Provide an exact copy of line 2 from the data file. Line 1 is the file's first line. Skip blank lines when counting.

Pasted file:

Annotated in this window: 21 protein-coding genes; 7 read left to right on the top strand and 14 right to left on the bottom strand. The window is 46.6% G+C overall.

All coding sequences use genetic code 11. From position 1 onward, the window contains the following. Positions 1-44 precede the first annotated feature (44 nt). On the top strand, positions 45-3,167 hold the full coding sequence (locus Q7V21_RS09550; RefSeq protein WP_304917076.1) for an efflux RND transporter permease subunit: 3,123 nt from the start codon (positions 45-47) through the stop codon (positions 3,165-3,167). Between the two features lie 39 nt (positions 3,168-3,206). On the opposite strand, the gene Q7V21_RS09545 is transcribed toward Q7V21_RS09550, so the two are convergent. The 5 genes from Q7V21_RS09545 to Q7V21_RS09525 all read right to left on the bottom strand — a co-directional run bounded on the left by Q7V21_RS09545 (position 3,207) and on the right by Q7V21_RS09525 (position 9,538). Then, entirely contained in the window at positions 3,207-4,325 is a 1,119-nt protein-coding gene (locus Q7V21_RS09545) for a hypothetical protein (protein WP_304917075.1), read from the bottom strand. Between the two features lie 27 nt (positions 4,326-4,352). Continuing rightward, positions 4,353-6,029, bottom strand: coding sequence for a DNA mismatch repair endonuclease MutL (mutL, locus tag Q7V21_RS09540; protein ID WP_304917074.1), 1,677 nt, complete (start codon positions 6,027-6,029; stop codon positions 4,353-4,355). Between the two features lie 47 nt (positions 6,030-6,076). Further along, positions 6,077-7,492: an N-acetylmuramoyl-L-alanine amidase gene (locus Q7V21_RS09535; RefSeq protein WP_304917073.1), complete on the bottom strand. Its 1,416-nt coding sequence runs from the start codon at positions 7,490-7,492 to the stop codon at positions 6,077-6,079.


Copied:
All coding sequences use genetic code 11. From position 1 onward, the window contains the following. Positions 1-44 precede the first annotated feature (44 nt). On the top strand, positions 45-3,167 hold the full coding sequence (locus Q7V21_RS09550; RefSeq protein WP_304917076.1) for an efflux RND transporter permease subunit: 3,123 nt from the start codon (positions 45-47) through the stop codon (positions 3,165-3,167). Between the two features lie 39 nt (positions 3,168-3,206). On the opposite strand, the gene Q7V21_RS09545 is transcribed toward Q7V21_RS09550, so the two are convergent. The 5 genes from Q7V21_RS09545 to Q7V21_RS09525 all read right to left on the bottom strand — a co-directional run bounded on the left by Q7V21_RS09545 (position 3,207) and on the right by Q7V21_RS09525 (position 9,538). Then, entirely contained in the window at positions 3,207-4,325 is a 1,119-nt protein-coding gene (locus Q7V21_RS09545) for a hypothetical protein (protein WP_304917075.1), read from the bottom strand. Between the two features lie 27 nt (positions 4,326-4,352). Continuing rightward, positions 4,353-6,029, bottom strand: coding sequence for a DNA mismatch repair endonuclease MutL (mutL, locus tag Q7V21_RS09540; protein ID WP_304917074.1), 1,677 nt, complete (start codon positions 6,027-6,029; stop codon positions 4,353-4,355). Between the two features lie 47 nt (positions 6,030-6,076). Further along, positions 6,077-7,492: an N-acetylmuramoyl-L-alanine amidase gene (locus Q7V21_RS09535; RefSeq protein WP_304917073.1), complete on the bottom strand. Its 1,416-nt coding sequence runs from the start codon at positions 7,490-7,492 to the stop codon at positions 6,077-6,079.